When you decide on this procedure, the process itself is relatively easy. It’s what happens beforehand where you’ll have most of the work cut out for you.
You’ll have two key things to do at home the night before the procedure takes place.
They may be a little inconvenient but it is best to remember that they are temporary. A bowel preparation is going to be needed, which means taking a laxative before bedtime. This will allow you to have a “clean” colon for the procedure. Along with this, you’ll need to have a clear liquid diet the day before the examination.
You’ll also need to consume a contrast medium as part of your liquid diet. This is liquid with dye so the imaging can help determine the difference between stool and polyps in your colon.
During the procedure, you’ll merely recline on a table while the radiologist inserts a thin tube into your rectum that gently inflates your large intestine. Despite sounding unpleasant, it doesn’t cause excessive pain and typically doesn’t require an anesthetic. You will then slide into the CT scanner for the imaging of your colon. You may have to turn on your side or stomach so the radiologist can view numerous angles.
Virtual colonoscopy vs traditional colonoscopy
Numerous studies have compared conventional colonoscopy to virtual colonoscopy. Overall, the virtual colonoscopy was found to have a diagnostic sensitivity similar to conventional colonoscopy for polyps greater than 6.0mm in diameter. For polyps smaller than 6.0mm in diameter, the sensitivity of CT colonography decreased significantly, to the range of 25-50%.11,12 A recent study in The Journal of The American Medical Association demonstrated that with the current software, the ability of independent reviewers, each interpreting the same scans, to accurately interpret the findings on each scan varied widely. This study raised doubts about the readiness of the current software and stressed the need for a more standardized method of scan interpretation.13
Despite efforts to screen patients effectively, colorectal cancer remains a highly prevalent disease. A possible reason for this may be related to patient reluctance to undergo “invasive” screening as currently recom-mended.14,15 Virtual colonoscopies usually requires no sedation, and is performed relatively rapidly. Virtual colonoscopy may avoid the small risk of colon perforation which can result from conventional colonoscopy. Patient reluctance to undergo colon screening might possibly diminish with this less invasive procedure, and thus, enable the medical community to more effectively screen the general population for colon and rectal polyps or malignancies.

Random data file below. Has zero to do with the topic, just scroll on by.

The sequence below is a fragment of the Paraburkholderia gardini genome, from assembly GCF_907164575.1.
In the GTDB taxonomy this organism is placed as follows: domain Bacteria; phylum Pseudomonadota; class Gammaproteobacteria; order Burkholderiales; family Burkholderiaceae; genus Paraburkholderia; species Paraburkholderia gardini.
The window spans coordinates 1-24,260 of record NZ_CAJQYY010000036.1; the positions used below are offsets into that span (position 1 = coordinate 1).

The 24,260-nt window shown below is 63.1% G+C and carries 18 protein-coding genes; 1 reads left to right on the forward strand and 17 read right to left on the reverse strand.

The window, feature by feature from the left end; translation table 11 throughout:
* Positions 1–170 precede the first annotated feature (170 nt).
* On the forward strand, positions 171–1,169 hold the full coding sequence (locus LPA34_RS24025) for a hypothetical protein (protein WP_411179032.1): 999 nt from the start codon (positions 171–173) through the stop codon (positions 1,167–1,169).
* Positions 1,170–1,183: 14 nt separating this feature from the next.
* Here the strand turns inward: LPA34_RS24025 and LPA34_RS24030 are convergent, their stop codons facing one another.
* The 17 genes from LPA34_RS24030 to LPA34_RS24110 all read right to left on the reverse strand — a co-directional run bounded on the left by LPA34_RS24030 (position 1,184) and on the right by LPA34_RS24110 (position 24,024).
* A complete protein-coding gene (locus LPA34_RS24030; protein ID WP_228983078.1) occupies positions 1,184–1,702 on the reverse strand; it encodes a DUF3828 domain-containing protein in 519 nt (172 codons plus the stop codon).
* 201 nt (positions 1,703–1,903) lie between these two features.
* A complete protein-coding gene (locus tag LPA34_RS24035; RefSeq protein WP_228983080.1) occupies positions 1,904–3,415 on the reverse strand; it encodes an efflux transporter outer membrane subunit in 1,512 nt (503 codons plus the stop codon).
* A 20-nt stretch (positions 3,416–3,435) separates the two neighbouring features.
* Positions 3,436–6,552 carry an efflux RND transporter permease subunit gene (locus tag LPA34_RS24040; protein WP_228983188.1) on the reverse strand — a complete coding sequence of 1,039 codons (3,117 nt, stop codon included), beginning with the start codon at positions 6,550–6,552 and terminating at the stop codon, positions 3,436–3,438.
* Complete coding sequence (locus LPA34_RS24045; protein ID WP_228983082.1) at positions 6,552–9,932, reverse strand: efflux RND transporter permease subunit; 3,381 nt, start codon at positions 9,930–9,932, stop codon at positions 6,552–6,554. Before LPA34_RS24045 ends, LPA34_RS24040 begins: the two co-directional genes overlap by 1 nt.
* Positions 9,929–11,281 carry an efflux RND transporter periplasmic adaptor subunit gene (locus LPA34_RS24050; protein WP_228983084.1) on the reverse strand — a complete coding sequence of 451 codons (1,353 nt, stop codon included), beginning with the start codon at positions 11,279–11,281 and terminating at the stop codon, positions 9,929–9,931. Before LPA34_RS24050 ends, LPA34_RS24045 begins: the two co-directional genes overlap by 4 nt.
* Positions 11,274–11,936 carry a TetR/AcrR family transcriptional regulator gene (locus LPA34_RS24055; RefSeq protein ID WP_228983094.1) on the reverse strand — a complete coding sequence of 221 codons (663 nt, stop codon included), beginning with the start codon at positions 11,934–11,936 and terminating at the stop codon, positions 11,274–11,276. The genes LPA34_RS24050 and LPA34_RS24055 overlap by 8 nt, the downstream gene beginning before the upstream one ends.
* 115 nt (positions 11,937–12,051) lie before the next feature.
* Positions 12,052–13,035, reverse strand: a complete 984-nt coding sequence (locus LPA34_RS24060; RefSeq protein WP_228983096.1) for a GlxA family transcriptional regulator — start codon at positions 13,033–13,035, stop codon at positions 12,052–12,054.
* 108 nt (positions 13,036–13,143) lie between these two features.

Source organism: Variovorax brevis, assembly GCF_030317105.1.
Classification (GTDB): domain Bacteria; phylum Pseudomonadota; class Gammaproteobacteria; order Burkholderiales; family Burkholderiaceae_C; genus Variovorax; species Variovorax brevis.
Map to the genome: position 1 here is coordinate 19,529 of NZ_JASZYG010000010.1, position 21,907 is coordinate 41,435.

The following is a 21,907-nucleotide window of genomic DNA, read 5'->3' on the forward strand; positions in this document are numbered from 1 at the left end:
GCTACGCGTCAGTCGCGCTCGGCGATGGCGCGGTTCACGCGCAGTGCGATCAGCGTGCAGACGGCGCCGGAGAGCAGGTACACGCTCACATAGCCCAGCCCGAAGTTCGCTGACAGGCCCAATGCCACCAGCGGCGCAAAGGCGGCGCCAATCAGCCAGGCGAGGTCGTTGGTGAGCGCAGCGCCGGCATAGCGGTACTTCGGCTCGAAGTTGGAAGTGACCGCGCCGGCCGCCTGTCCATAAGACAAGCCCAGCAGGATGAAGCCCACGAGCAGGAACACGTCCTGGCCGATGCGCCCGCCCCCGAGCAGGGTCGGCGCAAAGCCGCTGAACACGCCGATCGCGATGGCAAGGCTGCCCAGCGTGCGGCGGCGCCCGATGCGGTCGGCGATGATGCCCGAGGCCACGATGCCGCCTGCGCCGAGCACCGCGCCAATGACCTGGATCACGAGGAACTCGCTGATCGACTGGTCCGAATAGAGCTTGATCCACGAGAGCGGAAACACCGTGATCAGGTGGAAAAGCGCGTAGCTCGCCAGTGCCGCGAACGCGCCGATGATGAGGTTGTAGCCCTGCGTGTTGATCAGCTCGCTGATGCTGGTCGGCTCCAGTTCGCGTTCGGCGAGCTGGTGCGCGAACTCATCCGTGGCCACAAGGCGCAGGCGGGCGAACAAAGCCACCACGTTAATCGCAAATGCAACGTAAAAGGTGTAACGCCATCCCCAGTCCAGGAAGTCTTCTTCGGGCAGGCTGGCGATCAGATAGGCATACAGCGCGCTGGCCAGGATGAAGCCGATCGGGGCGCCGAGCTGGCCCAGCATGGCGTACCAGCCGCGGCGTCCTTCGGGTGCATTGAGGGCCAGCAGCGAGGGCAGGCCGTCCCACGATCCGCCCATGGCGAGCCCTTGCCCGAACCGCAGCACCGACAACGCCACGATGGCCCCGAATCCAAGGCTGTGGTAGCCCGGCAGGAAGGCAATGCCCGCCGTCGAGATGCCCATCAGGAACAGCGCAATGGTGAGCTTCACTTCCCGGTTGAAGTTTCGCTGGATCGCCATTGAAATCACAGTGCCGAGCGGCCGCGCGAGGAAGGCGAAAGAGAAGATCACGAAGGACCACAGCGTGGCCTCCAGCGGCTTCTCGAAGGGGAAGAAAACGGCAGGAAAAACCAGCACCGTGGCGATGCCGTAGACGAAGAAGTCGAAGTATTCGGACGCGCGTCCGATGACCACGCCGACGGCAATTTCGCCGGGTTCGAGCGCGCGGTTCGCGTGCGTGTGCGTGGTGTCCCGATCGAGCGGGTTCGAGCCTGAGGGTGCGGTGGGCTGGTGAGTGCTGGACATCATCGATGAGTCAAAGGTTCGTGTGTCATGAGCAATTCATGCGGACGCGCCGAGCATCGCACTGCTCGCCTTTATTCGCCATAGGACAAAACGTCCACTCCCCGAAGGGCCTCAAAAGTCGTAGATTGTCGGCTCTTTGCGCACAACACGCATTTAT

Limitations of virtual colonoscopy
The present limitations of virtual colonoscopy center around the accuracy of interpretation of the examination, the inability of the examination to reliably detect small polyps, and the need for a repeat bowel preparation and colonoscopy if lesions are found during virtual colonoscopy. Finally, the radiation dose exposure equals that of a double contrast barium enema. Continued research may address these limitations. Virtual colonoscopy holds promise for the future. Currently, most insurance companies do not pay for virtual colonoscopy as it is not recognized as a screening tool.
Flexible sigmoidoscopy combined with an air contrast barium enema may be used for colorectal polyp and cancer screening in Los Angeles. However, in the early diagnosis of colorectal polyps or malignancies in Los Angeles, conventional colonoscopy remains the procedure of choice.
- Parker et al., Cancer J Clin 1996; 65:5-27
- Glick et al., AJR 1998; 70:629-636
- Winawer et al., Gastroenterology 1997; 112:594-642
- Winawer et al., NEJM 1993; 329:1977-1981
- Muller et al., Arch Int Med 1995; 155:1741-1748.
- Rex et al., Gastroenterology 1997; 112:17-23.
- Winawer et al., NEJM 2000; 342:1766-1772
- Waye et al., J Clin Gastroenterology 1992; 15:347-351.
- Rex et al., Gastroenterology 1991; 100:64-67.
- Lieberman et al., Am J Gastroenterology 1991; 86:946-951.
- Laghi et al., Endoscopy 2002; 34(6):441-6.
- Laghi et al., Am J Surg 2002; 183(2):124-131.
- Cotton et al. JAMA.2004; 291: 1713-1719.
- Vining et al., Radiology 1996; 100:30-31.
- Chao et al., Am J Public Health 2004; 94(10):1775-81.